Viganò’s accusations: What we know and what questions they raise
Late Saturday night, an 11-page letter attributed to Archbishop Carlo Maria Viganò was published by the National Catholic Register, Life Site News and a number of other sites that report about the church. In it, the former Vatican ambassador to the United States under Pope Benedict XVI and Pope Francis makes a number of allegations about how Vatican and U.S. cardinals, as well as Pope Francis and previous popes, handled allegations of sexual misconduct against former Cardinal Theodore McCarrick. He also calls on Pope Francis to resign.
On Sunday morning, Archbishop Viganò confirmed the authenticity of the letter, but he told The Washington Post he would not comment further.
Asked about the letter during his press conference while returning to Rome from Ireland, Pope Francis confirmed that he had read it but refused to respond to it in detail, telling the journalists on the plane, “Read the statement carefully and make your own judgment. I will not say a single word on this.” He also said they had the “journalistic capacity” to draw their own conclusions and that once some time has passed, he may speak further in response.
Read the statement carefully and make your own judgment. I will not say a single word on this.
What the archbishop alleges
The letter alleges that the Vatican was made aware of allegations of sexual misconduct by then-Archbishop McCarrick as early as 2000. He says that high-ranking church officials turned a blind eye to his reports that then-Cardinal McCarrick should be removed from ministry, until 2009 or 2010, when, he alleges, Pope Benedict XVI sanctioned the cardinal, who by then had retired as archbishop of Washington, D.C. He alleges that Pope Francis lifted those sanctions in 2013, despite him verbally informing Francis about then-Cardinal McCarrick’s dossier and Benedict’s restrictions of his ministry.
Archbishop Viganò also says that Cardinal Donald Wuerl, then-Cardinal McCarrick’s successor in Washington, knew about the penalties imposed on the former cardinal McCarrick, and thus charges that Cardinal Wuerl is lying when he says he did not know about his predecessor’s alleged behavior.
The letter also alleges that Archbishop McCarrick played “kingmaker” under Francis, responsible for the appointments of Cardinal Blase Cupich to the Archdiocese of Chicago, Cardinal Joseph Tobin to the Archdiocese of Newark and Bishop Robert McElroy to the Diocese of San Diego.
The archbishop also devotes a number of pages to what he alleges is a “homosexual network” in the church, which he blames for the church’s continued sexual abuse crisis and cover up.
Here’s what he doesn’t allege
In this instance, what Archbishop Viganò does not allege is nearly as important as what he does. He does not say that Pope Francis knew about allegations that Archbishop McCarrick sexually abused a minor. That allegation is what eventually caused the pope to remove the former cardinal from ministry in June, after a review board in the Archdiocese of New York found the allegations to be credible and substantiated. Archbishop McCarrick resigned from the College of Cardinals in July.
In this instance, what Archbishop Viganò does not allege is nearly as important as what he does. He does not say that Pope Francis knew about allegations that Archbishop McCarrick sexually abused a minor.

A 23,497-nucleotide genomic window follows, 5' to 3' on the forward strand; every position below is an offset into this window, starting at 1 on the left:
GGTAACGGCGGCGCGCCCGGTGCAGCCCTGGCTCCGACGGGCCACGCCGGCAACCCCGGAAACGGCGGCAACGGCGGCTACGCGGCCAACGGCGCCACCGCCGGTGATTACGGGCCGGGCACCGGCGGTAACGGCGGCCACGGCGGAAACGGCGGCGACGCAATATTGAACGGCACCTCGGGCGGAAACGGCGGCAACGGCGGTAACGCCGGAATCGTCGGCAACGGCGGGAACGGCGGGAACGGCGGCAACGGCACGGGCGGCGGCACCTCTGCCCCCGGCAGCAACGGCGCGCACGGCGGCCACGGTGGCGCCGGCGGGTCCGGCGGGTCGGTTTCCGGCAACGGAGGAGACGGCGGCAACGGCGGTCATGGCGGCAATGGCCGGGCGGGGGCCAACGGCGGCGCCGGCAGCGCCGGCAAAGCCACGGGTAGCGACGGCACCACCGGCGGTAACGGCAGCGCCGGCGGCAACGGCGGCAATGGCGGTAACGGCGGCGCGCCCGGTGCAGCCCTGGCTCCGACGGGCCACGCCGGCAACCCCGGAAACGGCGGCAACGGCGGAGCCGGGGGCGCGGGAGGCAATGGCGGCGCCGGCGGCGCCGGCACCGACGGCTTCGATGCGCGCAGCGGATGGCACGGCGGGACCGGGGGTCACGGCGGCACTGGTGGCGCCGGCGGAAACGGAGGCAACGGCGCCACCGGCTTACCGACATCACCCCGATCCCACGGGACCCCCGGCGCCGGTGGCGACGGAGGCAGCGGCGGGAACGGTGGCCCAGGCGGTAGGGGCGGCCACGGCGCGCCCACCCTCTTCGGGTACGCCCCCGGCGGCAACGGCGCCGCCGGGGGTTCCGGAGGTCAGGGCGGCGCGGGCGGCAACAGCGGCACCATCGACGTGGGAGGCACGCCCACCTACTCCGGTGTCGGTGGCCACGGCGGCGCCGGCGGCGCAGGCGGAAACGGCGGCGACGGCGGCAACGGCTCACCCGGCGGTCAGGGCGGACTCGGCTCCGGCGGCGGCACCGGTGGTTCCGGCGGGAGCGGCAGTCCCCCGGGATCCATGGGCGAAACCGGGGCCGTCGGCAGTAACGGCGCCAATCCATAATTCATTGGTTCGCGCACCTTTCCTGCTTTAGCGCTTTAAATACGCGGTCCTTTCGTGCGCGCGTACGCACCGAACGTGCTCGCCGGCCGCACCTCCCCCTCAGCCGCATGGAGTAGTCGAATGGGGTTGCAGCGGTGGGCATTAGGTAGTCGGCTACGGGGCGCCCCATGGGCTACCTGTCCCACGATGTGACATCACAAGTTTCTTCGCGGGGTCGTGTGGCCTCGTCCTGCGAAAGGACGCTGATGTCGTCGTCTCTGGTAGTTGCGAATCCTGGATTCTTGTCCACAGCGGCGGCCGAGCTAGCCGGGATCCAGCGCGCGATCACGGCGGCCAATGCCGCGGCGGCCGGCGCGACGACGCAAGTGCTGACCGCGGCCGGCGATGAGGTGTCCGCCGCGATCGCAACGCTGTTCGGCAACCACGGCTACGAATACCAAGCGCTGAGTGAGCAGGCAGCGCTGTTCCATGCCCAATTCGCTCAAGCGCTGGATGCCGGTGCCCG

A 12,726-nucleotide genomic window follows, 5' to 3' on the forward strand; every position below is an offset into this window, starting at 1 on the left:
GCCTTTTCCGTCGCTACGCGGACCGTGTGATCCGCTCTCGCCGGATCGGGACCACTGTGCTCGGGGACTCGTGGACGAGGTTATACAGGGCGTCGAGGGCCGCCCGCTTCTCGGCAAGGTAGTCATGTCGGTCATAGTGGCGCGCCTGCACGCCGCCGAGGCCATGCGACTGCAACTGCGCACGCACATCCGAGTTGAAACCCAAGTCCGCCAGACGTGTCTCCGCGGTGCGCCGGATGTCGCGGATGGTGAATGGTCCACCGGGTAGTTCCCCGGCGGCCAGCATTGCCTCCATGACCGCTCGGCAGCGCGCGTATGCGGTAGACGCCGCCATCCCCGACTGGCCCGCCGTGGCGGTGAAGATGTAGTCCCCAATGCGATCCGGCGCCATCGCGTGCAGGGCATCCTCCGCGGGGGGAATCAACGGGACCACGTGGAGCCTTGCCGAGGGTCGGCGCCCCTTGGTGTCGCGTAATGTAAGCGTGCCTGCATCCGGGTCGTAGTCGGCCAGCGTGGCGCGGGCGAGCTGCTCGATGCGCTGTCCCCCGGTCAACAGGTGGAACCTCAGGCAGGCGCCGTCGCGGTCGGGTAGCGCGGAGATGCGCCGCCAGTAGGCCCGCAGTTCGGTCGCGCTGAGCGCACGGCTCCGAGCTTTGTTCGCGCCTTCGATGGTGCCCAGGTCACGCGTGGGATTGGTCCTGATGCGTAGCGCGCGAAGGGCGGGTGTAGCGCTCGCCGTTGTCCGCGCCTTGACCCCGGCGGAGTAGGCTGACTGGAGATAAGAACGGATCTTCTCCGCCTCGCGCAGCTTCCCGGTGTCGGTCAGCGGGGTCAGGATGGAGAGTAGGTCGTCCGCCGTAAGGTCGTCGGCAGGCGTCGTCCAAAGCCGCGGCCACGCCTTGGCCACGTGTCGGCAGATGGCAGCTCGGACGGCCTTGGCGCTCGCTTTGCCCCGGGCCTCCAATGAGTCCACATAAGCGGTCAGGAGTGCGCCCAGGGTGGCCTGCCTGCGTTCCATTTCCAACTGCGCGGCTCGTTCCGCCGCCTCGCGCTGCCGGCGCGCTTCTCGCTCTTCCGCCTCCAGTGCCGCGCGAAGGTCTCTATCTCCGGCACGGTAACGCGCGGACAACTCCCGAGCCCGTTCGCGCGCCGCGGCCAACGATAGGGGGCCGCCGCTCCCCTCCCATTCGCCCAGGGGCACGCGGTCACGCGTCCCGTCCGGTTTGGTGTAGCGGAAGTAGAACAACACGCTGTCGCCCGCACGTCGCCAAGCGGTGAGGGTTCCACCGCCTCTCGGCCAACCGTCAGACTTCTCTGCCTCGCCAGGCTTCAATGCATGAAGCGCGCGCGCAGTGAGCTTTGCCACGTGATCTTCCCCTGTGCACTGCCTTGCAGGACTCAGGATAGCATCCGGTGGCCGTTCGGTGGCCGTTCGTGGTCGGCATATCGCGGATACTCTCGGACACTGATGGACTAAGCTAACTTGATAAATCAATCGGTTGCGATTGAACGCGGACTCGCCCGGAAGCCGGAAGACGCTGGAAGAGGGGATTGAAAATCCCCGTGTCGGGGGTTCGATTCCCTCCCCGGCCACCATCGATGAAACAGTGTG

Why some people find it credible
Archbishop Viganò held an important post in the church, representing the Holy See to the United States under two popes. He would have known intimately the inner workings of the U.S. church and he would have been in touch with leaders of the church here and in Rome on a regular basis. He says in his letters that all his allegations can be confirmed by memos and files kept at the nunciature, or the Vatican’s embassy, in Washington. The allegations in the letter are detailed, including dates and quotes, which some have suggested indicate that the archbishop took careful notes that he used in what he called his “testimony.”
Others note that Pope Francis’ handling of sexual abuse allegations in the church have been lacking, pointing to the lack of progress made by his own sexual abuse commission, the doubts he expressed toward victims of clerical sexual abuse in Chile and the lack of urgency on the part of the pope to implement new procedures for holding bishops accountable. They say the charges laid out in Archbishop Viganò’s letter fit this pattern.
Why others are skeptical
Some Catholics have expressed skepticism about charges in the letter for different reasons.
For one, Archbishop Viganò has a checkered history when it comes to sex abuse in the church. When Archbishop John Nienstedt, the former head of the Archdiocese of Minneapolis-St. Paul who was a vocal opponent of same-sex marriage, was accused of mishandling sexual abuse claims, Archbishop Viganò, who was then the pope’s representative to the United States, used his office to quash an inquiry into the allegations once investigators discovered charges of sexual misconduct against Archbishop Nienstedt, who eventually resigned.
Others say that one of the central claims of the letter, that Pope Benedict placed sanctions on Cardinal McCarrick, which were kept secret, that were later lifted by Pope Francis, does not hold up. According to Archbishop Viganò, who says he learned about them from Cardinal Giovanni Battista Re, the sanctions were placed in 2009 or 2010. Initial reporting by the National Catholic Register said that the retired pope remembers ordering the sanctions but not their exact nature. But Cardinal McCarrick continued to keep a public profile during Benedict’s pontificate.